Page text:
“Not in my lifetime…”
How many times have you heard people say this when it comes to changing the world for animals? Animal activists say it all the time.
I’ve done it myself. I’ve uttered those words countless times while patting myself on the back for working on this issue even though I’ll never see the fruits of my labor (or so I’ve said). Or, more generously, maybe I was just steeling myself for the inevitable failures I’d face along the way, and reminding myself that I would never quit, because the stakes are too high, and because, ultimately, the world will see the truth. #PRIVATE#
While I understand the impulse that got me to think this way, I have come to think it’s nuts. Personally, even given where we are right now, I see no reason that we can’t see drastic change in my lifetime (and there’s a very good chance that I’m considerably older than you are, so there’s an even better chance for you). All the pieces are moving into place for an enormous shift in how we feed ourselves. People, most of whom care about animals a lot, are starting to become aware of what’s happening to animals, and of the environmental devastation. The alternative products, like Beyond Eggs, are moving out of the niche market and into the mainstream. And our rapidly increasing human population, along with the climate change that has now become inevitable, is making the need to find more efficient ways of producing food more and more desperate.
So there’s no reason to believe that major change won’t happen in my, or your, lifetime. And I have come to think that we do the animals and ourselves a tremendous disservice when we say anything else.
For one thing, when I would say “not in my lifetime,” I was giving people an excuse. We all know that when most people find out what’s going on with animals, they feel really bad about it, but then immediately start to search for the way out – a way that they can avoid doing anything about it and still feel OK about themselves. There are lots of mind tricks that people play with themselves – one of them is rationalizing that it’s hopeless. They think, “Maybe future generations will figure out how to get out of the death machine we’ve created, but for me, here and now, there’s no point in even trying.”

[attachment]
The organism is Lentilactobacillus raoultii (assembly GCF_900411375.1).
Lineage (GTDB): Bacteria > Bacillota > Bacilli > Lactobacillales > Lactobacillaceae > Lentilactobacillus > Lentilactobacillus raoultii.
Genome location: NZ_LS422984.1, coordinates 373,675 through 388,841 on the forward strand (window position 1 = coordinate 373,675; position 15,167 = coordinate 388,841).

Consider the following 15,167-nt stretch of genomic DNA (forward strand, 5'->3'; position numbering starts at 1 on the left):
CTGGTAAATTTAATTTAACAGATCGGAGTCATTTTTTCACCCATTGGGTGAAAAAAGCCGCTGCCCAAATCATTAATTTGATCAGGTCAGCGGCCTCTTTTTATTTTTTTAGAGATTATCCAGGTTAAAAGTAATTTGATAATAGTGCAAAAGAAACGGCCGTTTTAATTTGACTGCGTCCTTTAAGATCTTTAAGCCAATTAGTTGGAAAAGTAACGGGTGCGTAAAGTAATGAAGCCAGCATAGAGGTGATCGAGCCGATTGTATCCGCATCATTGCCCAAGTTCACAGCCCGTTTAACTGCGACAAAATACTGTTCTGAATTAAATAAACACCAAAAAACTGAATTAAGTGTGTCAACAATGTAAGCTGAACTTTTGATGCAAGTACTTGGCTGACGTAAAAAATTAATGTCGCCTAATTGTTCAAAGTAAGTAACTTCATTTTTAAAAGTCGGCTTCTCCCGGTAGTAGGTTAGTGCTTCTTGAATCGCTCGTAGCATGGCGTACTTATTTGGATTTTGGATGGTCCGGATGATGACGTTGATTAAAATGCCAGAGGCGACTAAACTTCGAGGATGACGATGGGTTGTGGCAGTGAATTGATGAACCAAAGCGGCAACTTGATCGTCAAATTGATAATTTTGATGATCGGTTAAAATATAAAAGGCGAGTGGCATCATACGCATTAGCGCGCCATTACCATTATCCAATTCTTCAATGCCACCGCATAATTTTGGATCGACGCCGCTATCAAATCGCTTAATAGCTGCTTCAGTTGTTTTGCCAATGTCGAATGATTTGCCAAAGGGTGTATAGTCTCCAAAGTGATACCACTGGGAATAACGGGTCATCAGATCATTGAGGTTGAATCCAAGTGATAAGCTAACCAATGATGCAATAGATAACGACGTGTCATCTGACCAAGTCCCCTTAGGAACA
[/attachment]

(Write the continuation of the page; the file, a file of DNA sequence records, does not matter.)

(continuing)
Others don’t even get that far. They just want to be on the winning team. Why would I think that actually telling them that their team wasn’t going to win until after they’re dead, was a good marketing strategy? They hear that, and it’s over for them. Before it even started.
And it’s not only that most people don’t want to be losers. When I carelessly proclaimed, “Not in my lifetime,” the thing that I was taking away from them was a viable vision for the future – their future. Everyone needs a vision to work toward. The “humane meat” movement is very good at giving people a vision. It looks like a sweet, old-fashioned farmyard, with happy pigs and chickens. Basically, it’s most people’s idea of a past that never really existed. It’s bucolic. It’s wholesome. People love that shit.